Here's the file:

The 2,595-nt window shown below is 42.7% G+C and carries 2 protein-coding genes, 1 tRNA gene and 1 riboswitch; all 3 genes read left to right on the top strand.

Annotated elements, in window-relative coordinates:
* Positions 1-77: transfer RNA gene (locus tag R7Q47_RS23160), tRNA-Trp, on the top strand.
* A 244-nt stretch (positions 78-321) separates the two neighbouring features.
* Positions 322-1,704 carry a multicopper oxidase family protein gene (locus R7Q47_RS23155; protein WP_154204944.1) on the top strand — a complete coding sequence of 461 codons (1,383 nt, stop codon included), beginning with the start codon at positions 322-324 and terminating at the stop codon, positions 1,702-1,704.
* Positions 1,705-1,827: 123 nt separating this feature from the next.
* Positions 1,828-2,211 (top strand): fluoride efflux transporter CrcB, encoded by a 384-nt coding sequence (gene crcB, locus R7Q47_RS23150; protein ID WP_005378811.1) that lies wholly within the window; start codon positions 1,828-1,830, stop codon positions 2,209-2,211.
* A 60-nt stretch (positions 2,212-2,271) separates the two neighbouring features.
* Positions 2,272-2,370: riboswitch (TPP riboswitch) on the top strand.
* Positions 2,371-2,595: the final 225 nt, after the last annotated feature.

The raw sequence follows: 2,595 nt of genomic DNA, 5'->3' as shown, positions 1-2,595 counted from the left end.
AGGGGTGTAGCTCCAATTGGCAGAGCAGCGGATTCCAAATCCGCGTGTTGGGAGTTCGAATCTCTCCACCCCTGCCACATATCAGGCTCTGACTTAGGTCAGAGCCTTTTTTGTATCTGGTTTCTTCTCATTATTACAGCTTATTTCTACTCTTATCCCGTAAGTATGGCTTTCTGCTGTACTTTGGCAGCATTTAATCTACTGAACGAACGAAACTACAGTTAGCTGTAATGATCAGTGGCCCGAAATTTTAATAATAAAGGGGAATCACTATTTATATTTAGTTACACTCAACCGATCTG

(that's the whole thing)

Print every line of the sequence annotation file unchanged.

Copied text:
The 2,595-nt window shown below is 42.7% G+C and carries 2 protein-coding genes, 1 tRNA gene and 1 riboswitch; all 3 genes read left to right on the top strand.

Annotated elements, in window-relative coordinates:
* Positions 1-77: transfer RNA gene (locus tag R7Q47_RS23160), tRNA-Trp, on the top strand.
* A 244-nt stretch (positions 78-321) separates the two neighbouring features.
* Positions 322-1,704 carry a multicopper oxidase family protein gene (locus R7Q47_RS23155; protein WP_154204944.1) on the top strand — a complete coding sequence of 461 codons (1,383 nt, stop codon included), beginning with the start codon at positions 322-324 and terminating at the stop codon, positions 1,702-1,704.
* Positions 1,705-1,827: 123 nt separating this feature from the next.
* Positions 1,828-2,211 (top strand): fluoride efflux transporter CrcB, encoded by a 384-nt coding sequence (gene crcB, locus R7Q47_RS23150; protein ID WP_005378811.1) that lies wholly within the window; start codon positions 1,828-1,830, stop codon positions 2,209-2,211.
* A 60-nt stretch (positions 2,212-2,271) separates the two neighbouring features.
* Positions 2,272-2,370: riboswitch (TPP riboswitch) on the top strand.
* Positions 2,371-2,595: the final 225 nt, after the last annotated feature.

The raw sequence follows: 2,595 nt of genomic DNA, 5'->3' as shown, positions 1-2,595 counted from the left end.
AGGGGTGTAGCTCCAATTGGCAGAGCAGCGGATTCCAAATCCGCGTGTTGGGAGTTCGAATCTCTCCACCCCTGCCACATATCAGGCTCTGACTTAGGTCAGAGCCTTTTTTGTATCTGGTTTCTTCTCATTATTACAGCTTATTTCTACTCTTATCCCGTAAGTATGGCTTTCTGCTGTACTTTGGCAGCATTTAATCTACTGAACGAACGAAACTACAGTTAGCTGTAATGATCAGTGGCCCGAAATTTTAATAATAAAGGGGAATCACTATTTATATTTAGTTACACTCAACCGATCTG